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Tayma do have really interesting miniatures and beautiful landscape..able to snap part of it

We were running out of time as Tabuk is still nearly 300 km ahead or to proceed to Madaen Shuaib city in Al Bad' which is further up nearer to the gulf of Aqaba. As we will be heading to Jouf which require us to go through Tabuk, we we decided to go ahead running along the costal of Red Sea which will cover Maqna and Duba. Without waiting until Asr for its opening hour, we continue our journey to Al Bad' which takes us another 500 km of travelling.

When evening starts darken we were already in the middle of a highway within valleys of a high rocky mountains. We were not sure of which road we have taken but it was a small winding one lane road highland valley. The view must be spectacular if it was during daytime. Thinking of the dark and lonely road freak us actually thinking of if anything happened, what will we do in this lonely area with no passers-by. We pray may Allah protect us along our way till we reach our destination.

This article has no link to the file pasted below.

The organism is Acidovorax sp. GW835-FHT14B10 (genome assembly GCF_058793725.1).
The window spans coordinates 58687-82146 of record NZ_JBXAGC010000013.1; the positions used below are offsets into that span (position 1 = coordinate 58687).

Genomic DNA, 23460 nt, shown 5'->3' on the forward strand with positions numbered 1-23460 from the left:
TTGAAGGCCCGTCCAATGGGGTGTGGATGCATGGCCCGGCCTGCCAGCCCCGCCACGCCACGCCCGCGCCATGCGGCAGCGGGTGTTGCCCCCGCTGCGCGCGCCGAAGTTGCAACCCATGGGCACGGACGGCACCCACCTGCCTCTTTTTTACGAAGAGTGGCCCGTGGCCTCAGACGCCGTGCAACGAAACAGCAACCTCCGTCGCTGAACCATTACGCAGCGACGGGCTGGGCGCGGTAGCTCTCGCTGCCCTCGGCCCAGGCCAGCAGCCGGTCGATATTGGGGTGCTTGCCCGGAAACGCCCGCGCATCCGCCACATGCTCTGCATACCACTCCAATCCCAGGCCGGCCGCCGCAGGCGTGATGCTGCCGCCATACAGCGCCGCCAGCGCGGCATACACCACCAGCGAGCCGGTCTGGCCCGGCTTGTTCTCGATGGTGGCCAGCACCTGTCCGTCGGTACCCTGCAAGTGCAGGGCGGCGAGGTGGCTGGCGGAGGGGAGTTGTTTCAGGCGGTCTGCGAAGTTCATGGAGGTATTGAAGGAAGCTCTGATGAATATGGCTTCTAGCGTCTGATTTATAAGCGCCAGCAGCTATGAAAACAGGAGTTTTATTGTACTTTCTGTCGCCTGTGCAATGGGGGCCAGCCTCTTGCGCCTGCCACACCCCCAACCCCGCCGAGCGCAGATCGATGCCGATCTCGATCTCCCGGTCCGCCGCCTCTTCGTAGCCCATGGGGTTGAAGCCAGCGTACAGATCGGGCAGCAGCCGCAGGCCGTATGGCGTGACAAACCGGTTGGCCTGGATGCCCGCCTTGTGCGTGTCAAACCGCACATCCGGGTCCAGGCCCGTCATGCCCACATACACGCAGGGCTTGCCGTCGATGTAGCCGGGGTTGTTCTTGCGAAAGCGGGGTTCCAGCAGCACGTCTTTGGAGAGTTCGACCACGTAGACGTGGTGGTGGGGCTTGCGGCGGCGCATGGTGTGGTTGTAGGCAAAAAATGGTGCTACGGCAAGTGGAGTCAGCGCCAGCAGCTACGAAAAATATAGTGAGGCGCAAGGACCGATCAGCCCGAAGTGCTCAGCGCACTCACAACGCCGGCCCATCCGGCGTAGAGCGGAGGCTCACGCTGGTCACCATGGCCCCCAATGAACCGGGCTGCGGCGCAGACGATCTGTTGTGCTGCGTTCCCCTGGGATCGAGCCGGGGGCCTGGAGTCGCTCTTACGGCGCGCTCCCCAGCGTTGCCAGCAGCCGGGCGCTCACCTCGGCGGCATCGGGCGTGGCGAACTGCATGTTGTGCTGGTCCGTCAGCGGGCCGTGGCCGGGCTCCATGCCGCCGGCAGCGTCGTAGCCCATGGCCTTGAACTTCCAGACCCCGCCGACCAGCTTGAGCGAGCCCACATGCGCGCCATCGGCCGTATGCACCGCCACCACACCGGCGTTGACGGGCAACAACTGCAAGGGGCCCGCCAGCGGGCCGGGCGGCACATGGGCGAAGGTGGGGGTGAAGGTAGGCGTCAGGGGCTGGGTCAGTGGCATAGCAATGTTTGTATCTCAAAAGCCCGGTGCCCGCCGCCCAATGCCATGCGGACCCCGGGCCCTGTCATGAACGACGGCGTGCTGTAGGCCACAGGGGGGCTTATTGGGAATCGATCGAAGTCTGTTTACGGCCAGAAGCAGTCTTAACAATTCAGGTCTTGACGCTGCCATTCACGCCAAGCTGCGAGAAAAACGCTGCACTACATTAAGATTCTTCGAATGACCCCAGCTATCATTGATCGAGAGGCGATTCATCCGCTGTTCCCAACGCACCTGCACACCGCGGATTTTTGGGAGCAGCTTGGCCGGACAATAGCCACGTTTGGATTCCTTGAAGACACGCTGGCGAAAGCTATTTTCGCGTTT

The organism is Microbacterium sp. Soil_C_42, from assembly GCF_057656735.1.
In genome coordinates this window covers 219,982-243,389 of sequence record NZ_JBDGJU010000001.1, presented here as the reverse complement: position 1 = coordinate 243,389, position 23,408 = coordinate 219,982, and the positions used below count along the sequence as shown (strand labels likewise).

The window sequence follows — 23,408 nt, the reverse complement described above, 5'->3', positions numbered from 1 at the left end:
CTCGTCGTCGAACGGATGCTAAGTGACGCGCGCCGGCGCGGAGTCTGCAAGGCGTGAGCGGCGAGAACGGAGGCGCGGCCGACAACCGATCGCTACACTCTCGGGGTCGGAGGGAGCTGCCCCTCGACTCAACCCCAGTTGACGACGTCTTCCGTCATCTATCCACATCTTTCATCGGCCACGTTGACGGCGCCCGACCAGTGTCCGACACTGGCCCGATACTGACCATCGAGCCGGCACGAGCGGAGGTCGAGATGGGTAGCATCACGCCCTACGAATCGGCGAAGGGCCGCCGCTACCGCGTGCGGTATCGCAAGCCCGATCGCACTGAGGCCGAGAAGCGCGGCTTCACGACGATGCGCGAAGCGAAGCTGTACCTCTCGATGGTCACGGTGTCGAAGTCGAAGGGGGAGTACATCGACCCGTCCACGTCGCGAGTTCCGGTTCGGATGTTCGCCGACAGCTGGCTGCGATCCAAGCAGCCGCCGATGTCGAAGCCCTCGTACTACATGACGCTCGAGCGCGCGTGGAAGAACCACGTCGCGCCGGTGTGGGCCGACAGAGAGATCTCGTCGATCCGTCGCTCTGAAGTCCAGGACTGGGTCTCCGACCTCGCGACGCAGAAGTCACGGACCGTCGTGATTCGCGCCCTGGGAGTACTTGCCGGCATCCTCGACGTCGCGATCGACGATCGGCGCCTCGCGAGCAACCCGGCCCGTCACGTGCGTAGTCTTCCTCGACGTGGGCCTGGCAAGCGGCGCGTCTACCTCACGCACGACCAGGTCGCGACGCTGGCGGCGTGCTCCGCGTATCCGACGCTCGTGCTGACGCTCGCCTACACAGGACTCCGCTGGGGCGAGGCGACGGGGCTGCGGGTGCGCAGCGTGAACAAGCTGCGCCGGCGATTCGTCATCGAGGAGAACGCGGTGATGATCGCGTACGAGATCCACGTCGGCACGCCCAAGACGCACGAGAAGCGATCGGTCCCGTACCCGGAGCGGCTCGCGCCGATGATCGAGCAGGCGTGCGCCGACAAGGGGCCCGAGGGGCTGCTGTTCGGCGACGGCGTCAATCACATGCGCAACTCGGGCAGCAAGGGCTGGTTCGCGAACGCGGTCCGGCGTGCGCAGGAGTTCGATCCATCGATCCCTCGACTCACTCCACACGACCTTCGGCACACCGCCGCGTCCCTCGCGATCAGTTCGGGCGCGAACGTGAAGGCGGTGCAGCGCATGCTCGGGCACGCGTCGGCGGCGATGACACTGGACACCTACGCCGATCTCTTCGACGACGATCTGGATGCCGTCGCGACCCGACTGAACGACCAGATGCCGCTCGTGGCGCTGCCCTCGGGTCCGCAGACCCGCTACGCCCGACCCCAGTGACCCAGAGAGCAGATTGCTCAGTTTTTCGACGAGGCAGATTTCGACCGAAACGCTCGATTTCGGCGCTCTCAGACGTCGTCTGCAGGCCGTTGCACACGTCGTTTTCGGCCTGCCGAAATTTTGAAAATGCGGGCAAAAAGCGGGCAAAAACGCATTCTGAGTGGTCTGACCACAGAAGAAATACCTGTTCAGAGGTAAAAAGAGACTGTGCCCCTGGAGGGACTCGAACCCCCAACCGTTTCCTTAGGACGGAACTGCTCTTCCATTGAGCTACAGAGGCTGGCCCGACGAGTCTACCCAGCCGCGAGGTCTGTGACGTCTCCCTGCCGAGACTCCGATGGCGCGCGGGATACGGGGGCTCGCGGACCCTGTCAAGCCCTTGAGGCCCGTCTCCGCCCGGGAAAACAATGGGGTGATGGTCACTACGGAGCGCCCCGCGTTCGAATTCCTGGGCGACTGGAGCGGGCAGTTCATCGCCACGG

After a long stretch of more than 100 km lonely road, we finally reach a small town. We couldn't find any rest area or restaurant for our break. From the GPS, hotels and restaurants keep on giving us options of places in Egypt. The closest is only to Duba which we need to turn back.

Not to waste our time, we continue driving to Al Bad' hoping to find a hotel there which at the end a failure as well. Asking people around at the gas station also gave us a bad news. Will we be camping by roadside then??? With a little bit of hope, we tried to enter the Madaen Shuaib hoping there will be a guesthouse as probably there will be a few number of tourist interested to visit the place.

Alhamdulillah, after a small hope given by one guy at a petrol station telling us they should be one further at Bad' town, we continue to drive following the signboard entering the town. At the end we find the hotel....the one and only for SR200/night. It was a big room actually...two bedroom, living room and kitchen. The living room was ok as they place an arabian seats but the bedroom was scary. Haha..not because it was dark but the bed sheet looks so old and dusty gust a scary feeling of whether we should sleep or not on the bed.

At the end the kids decided to sleep outside along the arabian seats which was enough for all of them. With no option, me and my husband had to sleep on the bed but we didn't dare to use the bed sheet. Haha..it sure was a memorable night staying in a hotel like this. Nevertheless, we are grateful for the experience we had. There is always a good thing of any events that happened in our life. One thing for sure, everyone remembers this hotel out of all the hotels that we have stayed so far! ;-)

Let see what's more ahead waiting for us tomorrow!

Maassalamah. – tw&

1 comment: